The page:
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Re-entering the Workforce After Treatment

Addiction and Employment

Substance use disorder can make even the simplest things in life much more challenging, but one of the most dire and essential is maintaining employment. While many people who have spiraled to the depths of addiction are not able to keep a job due to prioritizing substance use above all else, there are still many silently juggling both. More difficult still is re-entering the workforce during or after addiction treatment, looking to maintain and balance a work life with recovery.

Treatment during Employment

There are many people who are currently holding jobs while also maintaining an active addiction. They may appear put-together on the outside, for the most part, but their performance and consistency usually take a hit as their job and work schedule will always take a back seat to substance use. Those who continue to work while battling substance use disorder are often afraid to seek treatment due to the risk of losing employment, thus not being able to pay bills and support themselves or their families.

Thankfully, the Americans with Disabilities Act now protects individuals in the workforce from being discriminated against in the workplace. Workers cannot be legally terminated for their decision to attend addiction treatment, and charges can be filed for discrimination under the US Equal Employment Opportunity Commission.

Re-entering the Workforce after Treatment

One of the biggest challenges of re-entering the workforce after treatment for addiction is the process of filling out employment applications. Many people who have strived to overcome substance use disorder have had run-ins with the law, producing a legal record. While those in recovery are protected under the Federal Civil Rights Act, including employment and workplace discrimination, many people in recovery will still be turned down for jobs from employers due to their past.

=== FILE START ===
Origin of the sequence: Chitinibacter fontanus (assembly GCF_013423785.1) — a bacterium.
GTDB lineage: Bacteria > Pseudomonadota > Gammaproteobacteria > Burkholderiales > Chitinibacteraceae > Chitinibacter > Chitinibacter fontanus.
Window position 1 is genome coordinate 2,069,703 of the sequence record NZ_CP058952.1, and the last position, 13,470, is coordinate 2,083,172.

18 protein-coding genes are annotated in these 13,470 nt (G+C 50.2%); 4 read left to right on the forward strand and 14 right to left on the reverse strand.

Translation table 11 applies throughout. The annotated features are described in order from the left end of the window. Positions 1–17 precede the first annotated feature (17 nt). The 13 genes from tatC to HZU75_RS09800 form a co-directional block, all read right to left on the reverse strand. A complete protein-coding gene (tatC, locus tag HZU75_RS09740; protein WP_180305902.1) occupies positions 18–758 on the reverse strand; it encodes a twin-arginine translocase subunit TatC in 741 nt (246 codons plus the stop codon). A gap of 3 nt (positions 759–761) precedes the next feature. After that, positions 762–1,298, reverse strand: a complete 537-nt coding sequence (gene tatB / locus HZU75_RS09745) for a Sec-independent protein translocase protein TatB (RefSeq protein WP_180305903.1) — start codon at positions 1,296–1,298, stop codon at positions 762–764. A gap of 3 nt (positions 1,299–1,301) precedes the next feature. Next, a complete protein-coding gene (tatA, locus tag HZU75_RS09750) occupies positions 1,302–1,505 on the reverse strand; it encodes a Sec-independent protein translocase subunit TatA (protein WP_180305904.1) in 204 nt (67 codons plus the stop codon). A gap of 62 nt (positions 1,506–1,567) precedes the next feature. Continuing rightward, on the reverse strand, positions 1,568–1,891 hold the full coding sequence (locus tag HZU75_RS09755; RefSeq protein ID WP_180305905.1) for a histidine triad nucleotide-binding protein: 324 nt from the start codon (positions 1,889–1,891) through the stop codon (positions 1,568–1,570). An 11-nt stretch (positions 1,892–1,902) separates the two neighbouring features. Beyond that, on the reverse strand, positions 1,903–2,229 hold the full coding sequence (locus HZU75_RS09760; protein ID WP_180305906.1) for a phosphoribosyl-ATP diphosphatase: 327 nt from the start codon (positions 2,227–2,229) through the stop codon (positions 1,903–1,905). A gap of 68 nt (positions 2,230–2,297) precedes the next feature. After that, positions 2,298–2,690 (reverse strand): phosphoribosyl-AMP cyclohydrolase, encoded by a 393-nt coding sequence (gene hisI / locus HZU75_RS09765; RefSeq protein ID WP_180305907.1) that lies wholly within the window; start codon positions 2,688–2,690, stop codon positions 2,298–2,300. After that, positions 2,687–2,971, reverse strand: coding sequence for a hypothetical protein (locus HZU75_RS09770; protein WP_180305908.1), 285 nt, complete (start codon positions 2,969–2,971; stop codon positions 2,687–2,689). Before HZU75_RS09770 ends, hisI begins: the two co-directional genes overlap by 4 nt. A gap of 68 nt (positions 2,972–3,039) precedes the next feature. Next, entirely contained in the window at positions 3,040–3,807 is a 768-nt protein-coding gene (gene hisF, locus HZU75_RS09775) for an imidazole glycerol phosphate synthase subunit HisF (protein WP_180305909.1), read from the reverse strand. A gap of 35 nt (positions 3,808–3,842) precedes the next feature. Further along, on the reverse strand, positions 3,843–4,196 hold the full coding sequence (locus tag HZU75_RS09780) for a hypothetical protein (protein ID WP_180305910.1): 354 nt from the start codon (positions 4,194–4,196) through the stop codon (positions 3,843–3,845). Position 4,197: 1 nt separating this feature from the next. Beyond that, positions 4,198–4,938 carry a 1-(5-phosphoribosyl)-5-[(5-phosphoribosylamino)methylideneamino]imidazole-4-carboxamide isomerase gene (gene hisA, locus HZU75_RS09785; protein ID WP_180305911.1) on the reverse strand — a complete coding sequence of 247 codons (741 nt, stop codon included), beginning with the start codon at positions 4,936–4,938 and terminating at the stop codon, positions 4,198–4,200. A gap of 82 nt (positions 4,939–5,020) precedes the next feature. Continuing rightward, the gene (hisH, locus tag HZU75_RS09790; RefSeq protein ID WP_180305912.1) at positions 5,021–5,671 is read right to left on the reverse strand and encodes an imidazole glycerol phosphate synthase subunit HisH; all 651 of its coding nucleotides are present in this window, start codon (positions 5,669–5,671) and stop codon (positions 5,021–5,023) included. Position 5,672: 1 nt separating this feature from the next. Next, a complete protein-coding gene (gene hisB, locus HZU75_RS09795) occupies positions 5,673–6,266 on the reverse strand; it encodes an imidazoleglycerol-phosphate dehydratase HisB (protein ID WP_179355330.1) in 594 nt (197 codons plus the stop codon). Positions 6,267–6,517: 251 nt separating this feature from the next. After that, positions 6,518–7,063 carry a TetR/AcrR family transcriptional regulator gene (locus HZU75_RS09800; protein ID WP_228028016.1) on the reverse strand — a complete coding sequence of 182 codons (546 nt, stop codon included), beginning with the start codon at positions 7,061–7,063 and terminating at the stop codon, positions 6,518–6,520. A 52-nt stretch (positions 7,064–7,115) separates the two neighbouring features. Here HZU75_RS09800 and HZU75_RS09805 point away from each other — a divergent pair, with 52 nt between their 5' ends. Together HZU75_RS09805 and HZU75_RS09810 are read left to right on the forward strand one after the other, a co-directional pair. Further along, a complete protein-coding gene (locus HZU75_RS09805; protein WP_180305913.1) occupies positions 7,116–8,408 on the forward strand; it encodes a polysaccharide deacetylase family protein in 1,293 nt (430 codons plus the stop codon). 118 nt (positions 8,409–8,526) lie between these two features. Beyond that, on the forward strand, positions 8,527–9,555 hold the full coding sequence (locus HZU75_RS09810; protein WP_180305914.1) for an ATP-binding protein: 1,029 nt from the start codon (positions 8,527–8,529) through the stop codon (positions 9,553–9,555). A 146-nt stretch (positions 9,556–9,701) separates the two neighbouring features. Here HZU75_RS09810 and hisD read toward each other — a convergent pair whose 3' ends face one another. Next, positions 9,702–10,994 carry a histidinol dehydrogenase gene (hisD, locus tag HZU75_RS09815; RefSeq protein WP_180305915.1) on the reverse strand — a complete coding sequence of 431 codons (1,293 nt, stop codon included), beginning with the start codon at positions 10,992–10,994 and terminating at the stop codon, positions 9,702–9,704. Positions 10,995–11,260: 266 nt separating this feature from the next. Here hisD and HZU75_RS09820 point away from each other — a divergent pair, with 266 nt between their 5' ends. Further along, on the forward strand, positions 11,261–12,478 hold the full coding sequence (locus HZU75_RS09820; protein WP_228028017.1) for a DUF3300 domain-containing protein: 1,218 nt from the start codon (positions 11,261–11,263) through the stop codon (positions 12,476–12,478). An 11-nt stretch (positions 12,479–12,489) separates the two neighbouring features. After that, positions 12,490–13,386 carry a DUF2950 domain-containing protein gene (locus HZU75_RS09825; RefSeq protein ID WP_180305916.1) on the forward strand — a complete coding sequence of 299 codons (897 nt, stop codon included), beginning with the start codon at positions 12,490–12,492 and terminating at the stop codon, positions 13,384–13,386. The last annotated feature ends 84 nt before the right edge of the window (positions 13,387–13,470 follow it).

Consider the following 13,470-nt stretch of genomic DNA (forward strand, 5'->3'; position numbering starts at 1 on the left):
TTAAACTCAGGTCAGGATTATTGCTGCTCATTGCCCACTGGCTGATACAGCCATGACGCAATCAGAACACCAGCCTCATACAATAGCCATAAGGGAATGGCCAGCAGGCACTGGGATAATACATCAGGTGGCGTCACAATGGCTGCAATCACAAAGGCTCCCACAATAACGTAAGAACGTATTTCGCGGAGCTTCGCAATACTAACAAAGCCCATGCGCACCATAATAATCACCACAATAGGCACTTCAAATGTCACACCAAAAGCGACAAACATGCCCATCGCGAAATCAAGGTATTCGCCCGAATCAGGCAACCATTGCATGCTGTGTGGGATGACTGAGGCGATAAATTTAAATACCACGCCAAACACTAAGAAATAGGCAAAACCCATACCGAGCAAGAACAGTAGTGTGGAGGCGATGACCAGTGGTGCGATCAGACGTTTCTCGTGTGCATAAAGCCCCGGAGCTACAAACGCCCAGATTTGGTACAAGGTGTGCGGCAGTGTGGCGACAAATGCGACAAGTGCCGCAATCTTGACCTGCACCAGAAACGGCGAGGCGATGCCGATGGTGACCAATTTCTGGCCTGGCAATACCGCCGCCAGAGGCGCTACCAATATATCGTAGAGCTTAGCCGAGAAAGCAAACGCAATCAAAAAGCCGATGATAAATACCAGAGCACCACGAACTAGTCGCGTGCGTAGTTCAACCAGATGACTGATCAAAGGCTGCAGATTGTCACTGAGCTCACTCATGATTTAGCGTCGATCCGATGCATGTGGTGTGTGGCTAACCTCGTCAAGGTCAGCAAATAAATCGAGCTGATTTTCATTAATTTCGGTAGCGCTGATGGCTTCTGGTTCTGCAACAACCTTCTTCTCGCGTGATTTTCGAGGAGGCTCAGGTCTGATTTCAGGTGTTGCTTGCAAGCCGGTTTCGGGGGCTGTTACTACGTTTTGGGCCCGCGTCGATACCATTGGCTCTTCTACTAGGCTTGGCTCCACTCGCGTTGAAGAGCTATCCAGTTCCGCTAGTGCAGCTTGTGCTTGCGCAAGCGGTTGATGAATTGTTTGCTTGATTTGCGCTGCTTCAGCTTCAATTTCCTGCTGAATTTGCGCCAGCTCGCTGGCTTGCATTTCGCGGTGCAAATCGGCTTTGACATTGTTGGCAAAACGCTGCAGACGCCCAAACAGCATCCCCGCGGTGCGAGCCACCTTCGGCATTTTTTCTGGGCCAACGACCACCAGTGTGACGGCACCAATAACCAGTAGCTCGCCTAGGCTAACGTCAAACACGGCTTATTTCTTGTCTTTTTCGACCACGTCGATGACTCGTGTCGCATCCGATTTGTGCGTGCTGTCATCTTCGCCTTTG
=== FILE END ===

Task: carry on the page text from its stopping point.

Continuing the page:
Work and Recovery from Addiction

Those in recovery who are able to find gainful employment have a handful of protections behind them from the ADA, and Workforce Investment Act, but remaining sober and fully committed to recovery is essential. Depending on state law, some employers are permitted to drug test potential applicants and current employees. In those states, termination based on positive results may be legal. Even those who are currently enrolled in treatment who test positive for illicit substances or non-prescribed substances are subject to termination.

The good news is, more and more workplaces are becoming “recovery friendly” as the opioid epidemic has continued to ravage the US from coast to coast. Managers and company policymakers are becoming more aware and empathetic to the needs of people in recovery re-entering the workforce after treatment and hoping to rebuild their lives. People looking to balance work and recovery after addiction are now receiving more support than ever before since addiction has been classified as a chronic illness, and the law now protects those who are diagnosed with substance use disorder.


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